MO legislature adjourns after passing new congressional map, controversial voting law
JEFFERSON CITY (KMOV) -- This legislative session in Missouri will be remembered for passing far fewer bills than in previous years and gridlocking until the final days over congressional redistricting.
The Missouri legislature ended its session when the House of Representatives adjourned shortly before 4 p.m. The Senate adjourned on Thursday.
Republican Rep. Dean Plocher of St. Louis County is the majority floor leader and will be the next speaker of the house.
“We started off with a lot of pessimism but we’re eternal optimists in this building and we keep working for the state. You know we had the budget passed and we had to pass the maps. Those are our two constitutional obligations, we did get that done,” he said.
On Thursday, Senate leaders used a rarely utilized procedure to bypass opposition to a redistricting bill by a conservative caucus and finally approved a new congressional district map after months of gridlock.
The legislature passed a record $49 billion budget thanks to an increase in state revenue and federal COVID relief funding.
“One of the big highlights has been the budget. I think a lot of my Democratic colleagues are excited about what we were able to do in the budget on the house and senate side,” said Democratic Rep. Rasheen Aldridge of St. Louis.
One of the more controversial bills that passed during the session is a voter integrity bill that requires voters to show a photo ID. It also has other restrictions but allows for no-excuse absentee voting in the two weeks prior to an election.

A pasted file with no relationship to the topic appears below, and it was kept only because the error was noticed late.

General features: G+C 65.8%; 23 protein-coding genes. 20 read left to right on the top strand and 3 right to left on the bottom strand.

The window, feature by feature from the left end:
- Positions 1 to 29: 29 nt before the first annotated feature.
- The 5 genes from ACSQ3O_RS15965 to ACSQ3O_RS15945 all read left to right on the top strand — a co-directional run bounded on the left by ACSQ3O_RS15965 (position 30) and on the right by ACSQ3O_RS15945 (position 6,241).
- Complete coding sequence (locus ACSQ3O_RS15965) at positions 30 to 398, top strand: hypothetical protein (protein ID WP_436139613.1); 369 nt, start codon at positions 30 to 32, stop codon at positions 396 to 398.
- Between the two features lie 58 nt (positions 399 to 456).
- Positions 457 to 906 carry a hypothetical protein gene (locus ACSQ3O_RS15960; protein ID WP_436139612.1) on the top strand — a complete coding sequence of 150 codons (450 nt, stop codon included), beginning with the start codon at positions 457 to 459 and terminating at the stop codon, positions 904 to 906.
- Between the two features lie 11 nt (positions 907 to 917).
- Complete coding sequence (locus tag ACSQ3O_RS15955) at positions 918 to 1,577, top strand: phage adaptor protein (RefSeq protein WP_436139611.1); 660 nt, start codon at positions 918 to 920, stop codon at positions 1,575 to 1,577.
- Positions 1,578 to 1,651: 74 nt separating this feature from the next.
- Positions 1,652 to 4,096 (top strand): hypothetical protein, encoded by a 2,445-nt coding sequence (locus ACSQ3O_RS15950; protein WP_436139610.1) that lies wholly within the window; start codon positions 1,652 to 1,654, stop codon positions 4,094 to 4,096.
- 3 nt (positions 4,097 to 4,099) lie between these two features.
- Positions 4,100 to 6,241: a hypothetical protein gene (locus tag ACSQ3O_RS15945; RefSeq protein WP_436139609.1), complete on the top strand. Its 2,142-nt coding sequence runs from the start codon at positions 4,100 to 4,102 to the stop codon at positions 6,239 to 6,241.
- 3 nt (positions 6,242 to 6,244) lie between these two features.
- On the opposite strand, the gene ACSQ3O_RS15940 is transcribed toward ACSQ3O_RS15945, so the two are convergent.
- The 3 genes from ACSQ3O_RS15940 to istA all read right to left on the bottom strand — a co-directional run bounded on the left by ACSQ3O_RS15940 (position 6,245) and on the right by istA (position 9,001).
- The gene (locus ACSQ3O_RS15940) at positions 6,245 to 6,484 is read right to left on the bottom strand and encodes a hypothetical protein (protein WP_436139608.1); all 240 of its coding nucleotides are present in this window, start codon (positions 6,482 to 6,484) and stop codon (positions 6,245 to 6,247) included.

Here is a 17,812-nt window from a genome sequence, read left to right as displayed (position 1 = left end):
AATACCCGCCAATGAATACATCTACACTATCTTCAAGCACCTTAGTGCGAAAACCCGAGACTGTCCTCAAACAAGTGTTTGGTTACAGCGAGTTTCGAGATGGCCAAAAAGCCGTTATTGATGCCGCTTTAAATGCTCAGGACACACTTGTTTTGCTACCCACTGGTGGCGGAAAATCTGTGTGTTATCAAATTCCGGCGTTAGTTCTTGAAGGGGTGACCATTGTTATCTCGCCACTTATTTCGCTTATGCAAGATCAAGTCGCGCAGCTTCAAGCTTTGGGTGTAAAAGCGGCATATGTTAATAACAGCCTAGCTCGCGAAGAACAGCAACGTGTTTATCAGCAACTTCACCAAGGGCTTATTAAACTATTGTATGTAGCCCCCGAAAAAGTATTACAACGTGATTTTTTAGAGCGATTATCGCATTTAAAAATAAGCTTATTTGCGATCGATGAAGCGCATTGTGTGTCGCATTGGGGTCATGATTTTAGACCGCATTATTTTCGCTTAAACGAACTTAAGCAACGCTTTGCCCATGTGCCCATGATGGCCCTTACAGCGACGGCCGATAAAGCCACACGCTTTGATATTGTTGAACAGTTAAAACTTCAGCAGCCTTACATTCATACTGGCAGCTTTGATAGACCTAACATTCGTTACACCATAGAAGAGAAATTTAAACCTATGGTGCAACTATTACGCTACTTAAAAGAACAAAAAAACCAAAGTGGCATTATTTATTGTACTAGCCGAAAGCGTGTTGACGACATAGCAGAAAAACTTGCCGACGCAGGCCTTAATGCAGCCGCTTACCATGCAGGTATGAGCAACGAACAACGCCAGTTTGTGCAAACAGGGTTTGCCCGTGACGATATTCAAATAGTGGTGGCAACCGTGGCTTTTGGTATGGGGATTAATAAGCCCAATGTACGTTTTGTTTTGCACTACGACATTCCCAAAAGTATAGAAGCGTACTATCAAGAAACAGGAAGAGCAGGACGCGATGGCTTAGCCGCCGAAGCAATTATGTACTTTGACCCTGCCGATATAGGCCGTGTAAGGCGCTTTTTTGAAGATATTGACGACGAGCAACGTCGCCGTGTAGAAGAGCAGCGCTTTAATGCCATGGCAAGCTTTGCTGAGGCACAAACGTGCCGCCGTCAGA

“I think that’s probably the worst bill that’s passed this year. It really does feel like an attack on voting rights and democracy,” said Democratic Rep. Peter Merideth of St. Louis County.
During the session, lawmakers passed measures to protect property owners from eminent domain, limits on visitor restrictions at hospitals and nursing homes during a pandemic and increased funding for charter schools so that they’ll receive funding equal to public schools.
“Every year in the legislature it’s like a box of chocolates you never know what you’re going to get. And this is another one of those years that’s like a box of chocolates,” said Republican Rep. John Wiemann of O’Fallon.
Bills that did not pass during the session include one that would have banned transgender students from competing as the gender that they now identify as, a bill that would have legalized sports betting and restrictions on the use of initiative petitions to amend the state constitution.
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